As you might know, most of the states in the southeastern United States are gripped in a drought of Biblical proportions. Most locations in those states had a rainfall deficit of around two feet (61cm) – or more – last year. My home state of Georgia was especially hard hit. The city of Atlanta has grown almost uncontrollably in the past two decades, from barely over 1 million residents in the early 1980s to just over 5 million souls today. This has put an incredible strain on the area’s reservoirs. Lake Lanier, the Atlanta area’s main source of water, fell to its lowest level ever in December, 2007. Wikipedia notes that
[T]he record low lake level had revealed parts of the lake bottom not seen since the 1950s, when approximately 700 families were moved from the area to create the lake. An abandoned stretch of Georgia Highway 53 ran along one edge of new shoreline, and concrete foundations from homes and part of what was once the Gainesville’s Looper Speedway were uncovered. More recent additions to the lake including discarded trash, boat batteries and even sunken boats were discovered, and local efforts to clean up the lake bottom were organized. Several automobiles, some stolen, and also discarded firearms were also recovered by law enforcement officials.
Georgia is rapidly running out of options to bolster its dwindling supply of fresh water. Things are so bad, in fact, that the Georgia legislature is looking to a historical anomaly for help: its border with Tennessee.
When Tennessee was admitted into the Union in 1796, the United States Congress declared the border between Tennessee and Georgia to be the 35th parallel. In 1818, a surveying team was sent out to mark the border. The team made a surveying mistake which caused Tennessee’s border to be extended south by 1 mile. A mile might not sound like much, but it makes a huge difference: the Tennessee River makes a bend in the area that should belong to Georgia, and if the state had access to this sliver of land, it could go a long way in helping out Georgia’s water situation.
Tennessee lawmakers have made light of the situation, but Georgia is, apparently, deadly serious about the matter. The legislation passed by the Georgia legislature orders Governor Sonny Perdue to set up a “border commission” to investigate the matter, and to pursue the matter all the way to the Supreme Court if necessary.
What the Supreme Court might think about the matter is anyone’s guess: although the (incorrect) border has been recognized by both Georgia and Tennessee for almost 200 years, this isn’t the first time Georgia has challenged the border. Georgia previously made half-hearted attempts to correct the error in the 1880s and 1940s. And although Tennessee adopted the 1818 survey results as law, Georgia never has. In fact, according to Georgia law, the border with Tennessee always was (and still is) the 35th parallel.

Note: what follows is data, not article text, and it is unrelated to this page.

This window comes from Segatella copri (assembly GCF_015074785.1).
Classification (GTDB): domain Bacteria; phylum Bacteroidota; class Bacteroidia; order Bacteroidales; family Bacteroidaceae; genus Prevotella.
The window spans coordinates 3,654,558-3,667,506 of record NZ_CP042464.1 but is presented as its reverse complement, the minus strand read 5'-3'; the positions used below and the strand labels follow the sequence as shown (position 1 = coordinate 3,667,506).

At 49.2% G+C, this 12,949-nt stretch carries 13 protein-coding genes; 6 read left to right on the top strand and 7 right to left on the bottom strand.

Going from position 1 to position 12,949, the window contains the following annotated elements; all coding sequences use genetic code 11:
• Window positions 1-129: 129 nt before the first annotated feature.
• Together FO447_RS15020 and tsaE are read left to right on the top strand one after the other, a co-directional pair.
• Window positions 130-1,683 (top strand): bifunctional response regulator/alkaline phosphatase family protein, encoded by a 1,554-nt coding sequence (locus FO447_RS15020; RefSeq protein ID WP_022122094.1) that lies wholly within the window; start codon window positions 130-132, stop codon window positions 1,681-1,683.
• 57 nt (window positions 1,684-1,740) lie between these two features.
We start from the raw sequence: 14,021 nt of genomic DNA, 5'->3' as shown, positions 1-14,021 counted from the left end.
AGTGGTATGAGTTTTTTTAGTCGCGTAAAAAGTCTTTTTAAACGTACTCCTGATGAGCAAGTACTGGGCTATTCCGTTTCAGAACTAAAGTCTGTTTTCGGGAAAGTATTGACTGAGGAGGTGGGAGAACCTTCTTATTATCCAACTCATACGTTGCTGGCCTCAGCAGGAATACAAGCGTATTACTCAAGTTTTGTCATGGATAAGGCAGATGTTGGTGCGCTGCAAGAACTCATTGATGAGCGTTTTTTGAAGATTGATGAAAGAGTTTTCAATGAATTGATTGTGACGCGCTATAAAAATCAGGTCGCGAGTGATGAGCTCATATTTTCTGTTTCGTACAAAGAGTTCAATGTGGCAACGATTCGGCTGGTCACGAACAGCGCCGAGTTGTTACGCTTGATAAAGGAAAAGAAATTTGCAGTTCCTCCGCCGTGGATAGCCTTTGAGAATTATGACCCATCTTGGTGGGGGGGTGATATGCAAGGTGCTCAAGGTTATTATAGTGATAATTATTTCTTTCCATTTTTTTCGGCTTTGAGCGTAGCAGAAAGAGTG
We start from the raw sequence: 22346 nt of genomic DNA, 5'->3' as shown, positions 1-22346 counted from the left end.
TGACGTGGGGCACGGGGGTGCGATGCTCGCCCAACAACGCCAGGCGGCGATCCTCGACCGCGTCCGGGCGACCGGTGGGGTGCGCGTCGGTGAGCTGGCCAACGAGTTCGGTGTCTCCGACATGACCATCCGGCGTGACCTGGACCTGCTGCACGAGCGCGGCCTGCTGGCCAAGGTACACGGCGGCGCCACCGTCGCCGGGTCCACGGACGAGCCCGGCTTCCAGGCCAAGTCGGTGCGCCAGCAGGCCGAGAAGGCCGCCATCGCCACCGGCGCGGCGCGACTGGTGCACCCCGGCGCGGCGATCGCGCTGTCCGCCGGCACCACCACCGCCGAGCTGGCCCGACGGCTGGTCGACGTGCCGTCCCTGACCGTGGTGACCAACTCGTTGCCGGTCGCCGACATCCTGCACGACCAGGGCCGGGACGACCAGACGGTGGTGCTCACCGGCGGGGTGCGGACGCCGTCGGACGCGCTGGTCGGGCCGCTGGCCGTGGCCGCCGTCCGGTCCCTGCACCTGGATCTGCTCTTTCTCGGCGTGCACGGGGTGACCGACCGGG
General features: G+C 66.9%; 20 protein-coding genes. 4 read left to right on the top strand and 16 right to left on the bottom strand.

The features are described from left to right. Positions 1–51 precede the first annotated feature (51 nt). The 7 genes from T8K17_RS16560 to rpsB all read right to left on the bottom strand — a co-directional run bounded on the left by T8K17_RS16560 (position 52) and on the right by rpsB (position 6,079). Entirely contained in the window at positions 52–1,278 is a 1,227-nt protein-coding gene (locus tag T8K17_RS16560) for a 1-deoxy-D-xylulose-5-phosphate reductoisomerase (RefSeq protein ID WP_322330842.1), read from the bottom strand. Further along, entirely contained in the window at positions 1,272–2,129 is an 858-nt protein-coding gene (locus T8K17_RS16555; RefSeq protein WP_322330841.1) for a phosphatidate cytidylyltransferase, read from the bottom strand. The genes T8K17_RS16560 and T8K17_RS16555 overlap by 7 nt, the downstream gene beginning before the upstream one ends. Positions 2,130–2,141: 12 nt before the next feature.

It’s also unclear how long it would take the Supreme Court to rule on such a matter. Although the Court has original jurisdiction in matters between the states, the Court could opt to appoint a “special master” as a fact-finder. So the dispute could go on for years. Peter Appel, an associate professor at the University of Georgia School of Law, says that both sides have good arguments: “On one hand, where the boundary was set in 1818, the states have been living with it for all that time. On the other hand, the survey is off, and the fact that time has passed doesn’t mean a state has ceded the land. It’s a really tough one to speculate on.”
What’s really interesting is to consider what would happen if the Supreme Court decides in favor of Georgia. Several small Tennessee towns – East Ridge, East Brainerd, and St. Elmo – would be swallowed whole into Georgia. Residents of parts of Chattanooga and East Ridge would become Georgians, and a large chunk of Memphis would become part of Mississippi. A large chunk of Lookout Mountain would also become part of Georgia. It’s worth nothing that the Supreme Court would definitely take the chaos any border change would cause into account.
But even if Georgia did get its original border back, that doesn’t necessarily mean that water would instantly flow – the Tennessee Valley Authority would have to approve any widescale tapping of the Tennessee River, even if the land were to become Georgia territory. It’s not at all clear how the TVA would rule in that situation. One would think that the petition would be denied, but then Georgia could take them to court over “sour grapes”.